The voter suppression crisis no one is talking about | Opinion – The Philadelphia Inquirer
If we fail to vote, and vote wisely, we all will have to ask ourselves — are we ushering in our own subjugation?
History textbooks proudly showcase the United States’ expansion of voting rights. After successfully battling for independence, white landowning men were given the right to vote, followed by African American men (1870), women (1920), Native Americans (1924), and youth 18 and older (1971).
Yet our country’s darker impulse has been to keep political power safely ensconced in white wealthy men. Founding Father James Madison bemoaned the conflict: “Allow the right [to vote] exclusively to property [owners], and the rights of persons may be oppressed. … Extend it equally to all, and the rights of property [owners] … may be overruled by a majority without property …”
This illiberal urge has given rise to two and a half centuries of suppression tactics. Older strategies — poll taxes, literacy tests, terroristic threats — have given way to modern methods such as limiting early voting, lack of access for those who don’t speak English, closure of polling places, and oversight from partisan election officials.
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One indicator of how these suppression efforts have succeeded is our low voting rate.
According to the Pew Research Center, the U.S. places 30th out of 35 for voter turnout among the most developed nations. Last year, voter turnout increased in every state when an estimated 158 million Americans, about 67% of eligible voters, voted. This was the highest turnout in over a century, with 20 million more votes cast than in 2016. But even with this historically high turnout, the U.S. still lags behind its peer countries.
But that success triggered a backlash that is still roiling the country.
After the election, 78% of former President Donald Trump’s voters called the election unfair. Voter suppression laws have been introduced in 48 states under the guise of protecting the people from voter fraud. National voter rights organizations are pushing back, but in the short term, trust in the political process will further erode and turnout will be reduced.
These are the actions that get our attention, but there are equally effective but subtler forms of voter suppression that remain ignored by activists, unreported by journalists. Where traditional voter suppression efforts adversely impact people of color, these subtler tactics quiet us all.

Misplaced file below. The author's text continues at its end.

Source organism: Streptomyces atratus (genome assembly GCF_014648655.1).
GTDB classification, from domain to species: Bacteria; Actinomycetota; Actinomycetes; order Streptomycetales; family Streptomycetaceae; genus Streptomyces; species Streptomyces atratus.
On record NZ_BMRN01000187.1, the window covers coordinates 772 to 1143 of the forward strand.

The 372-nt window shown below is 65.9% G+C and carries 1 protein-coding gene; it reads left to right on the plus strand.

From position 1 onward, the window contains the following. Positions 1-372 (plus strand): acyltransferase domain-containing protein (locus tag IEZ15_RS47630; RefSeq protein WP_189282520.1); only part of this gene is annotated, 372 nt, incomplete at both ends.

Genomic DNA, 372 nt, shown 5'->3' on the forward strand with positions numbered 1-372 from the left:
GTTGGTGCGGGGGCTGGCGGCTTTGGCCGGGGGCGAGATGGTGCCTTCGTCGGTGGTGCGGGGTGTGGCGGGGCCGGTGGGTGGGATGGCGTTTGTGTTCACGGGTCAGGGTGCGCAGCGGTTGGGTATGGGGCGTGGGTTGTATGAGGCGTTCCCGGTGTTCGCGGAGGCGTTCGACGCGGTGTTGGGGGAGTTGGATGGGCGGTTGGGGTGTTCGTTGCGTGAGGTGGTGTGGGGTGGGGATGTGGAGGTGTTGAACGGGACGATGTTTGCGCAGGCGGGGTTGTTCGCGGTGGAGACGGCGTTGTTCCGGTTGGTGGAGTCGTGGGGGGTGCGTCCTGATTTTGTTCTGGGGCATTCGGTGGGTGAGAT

One is our turning away from facts and reason because a robust democracy needs educated voters. Instead of reason, voters are being driven to emotional extremes. “[T]he position of the GOP today toward principles of liberal democracy is relatively extreme, closer to authoritarian populists such as Spain’s Vox, the Netherlands’ Party for Freedom and the Alternative for Germany, rather than mainstream conservative and center-right parties. By contrast, the Democrats are estimated to be more similar to many moderate parties within the mainstream center-left,” explained Harvard University political science professor Pippa Norris.
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Another way the democratic voice is silenced is when elected officials, once in office, fail to represent the will of the people. About half of us think that there is little we can do to influence what happens in Washington, D.C. It is a small step from feeling powerless to disengaging in the voting process.
Finally, democracy withers when civic life dies. Alexis de Tocqueville wrote that it was civic associations that undergirded America’s democracy. A 2011 report on the civic health of Pennsylvania from the National Conference on Citizenship showed the state ranked in the lower third on about all measures of political action and was ranked last in terms of the frequency that the commonwealth’s citizens discussed politics with family and friends.
Democracy is America’s secular religion, and its tenets have held us together as Americans, even as it has failed so many of us. University of Pennsylvania political scientist Rogers Smith argued that America is created out of this constant struggle, but added, “When you create a constitutional democracy, you transform the political identity of its members from subjects to citizens.”
September is National Voter Registration Month, and there will be well-intentioned drives to get hesitant people to the polls. If we fail to vote, and vote wisely, we all will have to ask ourselves — are we ushering in our own subjugation?
Chad Dion Lassiter is executive director of the Pennsylvania Human Rights Commission.